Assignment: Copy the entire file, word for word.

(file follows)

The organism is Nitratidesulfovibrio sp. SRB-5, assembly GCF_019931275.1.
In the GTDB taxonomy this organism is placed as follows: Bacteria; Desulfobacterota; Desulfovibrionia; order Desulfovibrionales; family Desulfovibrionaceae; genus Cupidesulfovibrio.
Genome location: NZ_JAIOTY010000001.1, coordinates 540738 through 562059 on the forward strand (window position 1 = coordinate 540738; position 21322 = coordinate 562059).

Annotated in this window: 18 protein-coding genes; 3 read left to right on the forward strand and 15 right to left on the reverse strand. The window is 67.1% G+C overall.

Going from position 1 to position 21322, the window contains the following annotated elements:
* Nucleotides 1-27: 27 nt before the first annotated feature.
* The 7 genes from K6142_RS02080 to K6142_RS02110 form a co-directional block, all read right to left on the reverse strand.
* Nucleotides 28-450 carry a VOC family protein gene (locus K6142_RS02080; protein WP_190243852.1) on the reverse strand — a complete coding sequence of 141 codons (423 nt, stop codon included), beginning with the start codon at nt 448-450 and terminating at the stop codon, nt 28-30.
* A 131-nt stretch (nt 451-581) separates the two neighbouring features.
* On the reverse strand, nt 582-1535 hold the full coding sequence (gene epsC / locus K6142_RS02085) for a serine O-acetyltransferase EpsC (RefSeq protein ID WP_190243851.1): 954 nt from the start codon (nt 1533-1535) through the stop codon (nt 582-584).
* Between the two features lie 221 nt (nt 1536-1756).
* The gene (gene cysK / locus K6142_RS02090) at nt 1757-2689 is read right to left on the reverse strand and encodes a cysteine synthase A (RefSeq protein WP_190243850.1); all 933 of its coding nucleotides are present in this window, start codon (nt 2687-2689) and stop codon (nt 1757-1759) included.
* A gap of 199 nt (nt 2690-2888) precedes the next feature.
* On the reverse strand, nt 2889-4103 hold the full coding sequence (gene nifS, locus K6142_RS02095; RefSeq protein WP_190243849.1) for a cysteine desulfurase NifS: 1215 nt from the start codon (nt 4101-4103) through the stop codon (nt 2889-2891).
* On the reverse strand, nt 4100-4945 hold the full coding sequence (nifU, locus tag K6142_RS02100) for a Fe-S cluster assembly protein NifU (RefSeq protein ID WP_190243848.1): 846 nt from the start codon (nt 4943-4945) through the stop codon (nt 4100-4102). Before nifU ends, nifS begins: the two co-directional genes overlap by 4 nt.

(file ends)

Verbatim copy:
The organism is Nitratidesulfovibrio sp. SRB-5, assembly GCF_019931275.1.
In the GTDB taxonomy this organism is placed as follows: Bacteria; Desulfobacterota; Desulfovibrionia; order Desulfovibrionales; family Desulfovibrionaceae; genus Cupidesulfovibrio.
Genome location: NZ_JAIOTY010000001.1, coordinates 540738 through 562059 on the forward strand (window position 1 = coordinate 540738; position 21322 = coordinate 562059).

Annotated in this window: 18 protein-coding genes; 3 read left to right on the forward strand and 15 right to left on the reverse strand. The window is 67.1% G+C overall.

Going from position 1 to position 21322, the window contains the following annotated elements:
* Nucleotides 1-27: 27 nt before the first annotated feature.
* The 7 genes from K6142_RS02080 to K6142_RS02110 form a co-directional block, all read right to left on the reverse strand.
* Nucleotides 28-450 carry a VOC family protein gene (locus K6142_RS02080; protein WP_190243852.1) on the reverse strand — a complete coding sequence of 141 codons (423 nt, stop codon included), beginning with the start codon at nt 448-450 and terminating at the stop codon, nt 28-30.
* A 131-nt stretch (nt 451-581) separates the two neighbouring features.
* On the reverse strand, nt 582-1535 hold the full coding sequence (gene epsC / locus K6142_RS02085) for a serine O-acetyltransferase EpsC (RefSeq protein ID WP_190243851.1): 954 nt from the start codon (nt 1533-1535) through the stop codon (nt 582-584).
* Between the two features lie 221 nt (nt 1536-1756).
* The gene (gene cysK / locus K6142_RS02090) at nt 1757-2689 is read right to left on the reverse strand and encodes a cysteine synthase A (RefSeq protein WP_190243850.1); all 933 of its coding nucleotides are present in this window, start codon (nt 2687-2689) and stop codon (nt 1757-1759) included.
* A gap of 199 nt (nt 2690-2888) precedes the next feature.
* On the reverse strand, nt 2889-4103 hold the full coding sequence (gene nifS, locus K6142_RS02095; RefSeq protein WP_190243849.1) for a cysteine desulfurase NifS: 1215 nt from the start codon (nt 4101-4103) through the stop codon (nt 2889-2891).
* On the reverse strand, nt 4100-4945 hold the full coding sequence (nifU, locus tag K6142_RS02100) for a Fe-S cluster assembly protein NifU (RefSeq protein ID WP_190243848.1): 846 nt from the start codon (nt 4943-4945) through the stop codon (nt 4100-4102). Before nifU ends, nifS begins: the two co-directional genes overlap by 4 nt.